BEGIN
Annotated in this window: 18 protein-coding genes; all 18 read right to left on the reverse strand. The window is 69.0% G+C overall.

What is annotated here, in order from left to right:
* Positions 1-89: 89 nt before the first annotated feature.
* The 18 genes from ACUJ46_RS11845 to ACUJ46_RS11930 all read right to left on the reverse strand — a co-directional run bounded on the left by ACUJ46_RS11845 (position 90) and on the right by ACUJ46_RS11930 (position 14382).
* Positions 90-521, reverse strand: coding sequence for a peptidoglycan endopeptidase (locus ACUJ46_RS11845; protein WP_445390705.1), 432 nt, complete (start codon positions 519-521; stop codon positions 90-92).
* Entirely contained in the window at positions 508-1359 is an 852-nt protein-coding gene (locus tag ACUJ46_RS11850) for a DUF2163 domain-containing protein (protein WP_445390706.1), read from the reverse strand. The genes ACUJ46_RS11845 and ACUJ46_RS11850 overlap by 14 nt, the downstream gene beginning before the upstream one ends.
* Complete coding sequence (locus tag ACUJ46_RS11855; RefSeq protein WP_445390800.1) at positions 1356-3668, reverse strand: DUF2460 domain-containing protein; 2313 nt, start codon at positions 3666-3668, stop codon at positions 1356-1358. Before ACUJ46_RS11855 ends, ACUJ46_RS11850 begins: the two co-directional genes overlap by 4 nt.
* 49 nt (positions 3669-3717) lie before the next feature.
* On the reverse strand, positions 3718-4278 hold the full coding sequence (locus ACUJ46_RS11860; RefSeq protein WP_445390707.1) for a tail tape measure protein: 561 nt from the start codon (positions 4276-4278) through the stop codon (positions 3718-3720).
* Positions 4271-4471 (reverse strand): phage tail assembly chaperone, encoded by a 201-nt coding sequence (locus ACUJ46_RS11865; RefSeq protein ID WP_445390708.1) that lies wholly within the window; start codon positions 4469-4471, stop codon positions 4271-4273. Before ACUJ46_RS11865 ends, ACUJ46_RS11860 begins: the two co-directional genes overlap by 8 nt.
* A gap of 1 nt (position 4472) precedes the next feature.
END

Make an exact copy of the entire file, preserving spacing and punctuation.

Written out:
Annotated in this window: 18 protein-coding genes; all 18 read right to left on the reverse strand. The window is 69.0% G+C overall.

What is annotated here, in order from left to right:
* Positions 1-89: 89 nt before the first annotated feature.
* The 18 genes from ACUJ46_RS11845 to ACUJ46_RS11930 all read right to left on the reverse strand — a co-directional run bounded on the left by ACUJ46_RS11845 (position 90) and on the right by ACUJ46_RS11930 (position 14382).
* Positions 90-521, reverse strand: coding sequence for a peptidoglycan endopeptidase (locus ACUJ46_RS11845; protein WP_445390705.1), 432 nt, complete (start codon positions 519-521; stop codon positions 90-92).
* Entirely contained in the window at positions 508-1359 is an 852-nt protein-coding gene (locus tag ACUJ46_RS11850) for a DUF2163 domain-containing protein (protein WP_445390706.1), read from the reverse strand. The genes ACUJ46_RS11845 and ACUJ46_RS11850 overlap by 14 nt, the downstream gene beginning before the upstream one ends.
* Complete coding sequence (locus tag ACUJ46_RS11855; RefSeq protein WP_445390800.1) at positions 1356-3668, reverse strand: DUF2460 domain-containing protein; 2313 nt, start codon at positions 3666-3668, stop codon at positions 1356-1358. Before ACUJ46_RS11855 ends, ACUJ46_RS11850 begins: the two co-directional genes overlap by 4 nt.
* 49 nt (positions 3669-3717) lie before the next feature.
* On the reverse strand, positions 3718-4278 hold the full coding sequence (locus ACUJ46_RS11860; RefSeq protein WP_445390707.1) for a tail tape measure protein: 561 nt from the start codon (positions 4276-4278) through the stop codon (positions 3718-3720).
* Positions 4271-4471 (reverse strand): phage tail assembly chaperone, encoded by a 201-nt coding sequence (locus ACUJ46_RS11865; RefSeq protein ID WP_445390708.1) that lies wholly within the window; start codon positions 4469-4471, stop codon positions 4271-4273. Before ACUJ46_RS11865 ends, ACUJ46_RS11860 begins: the two co-directional genes overlap by 8 nt.
* A gap of 1 nt (position 4472) precedes the next feature.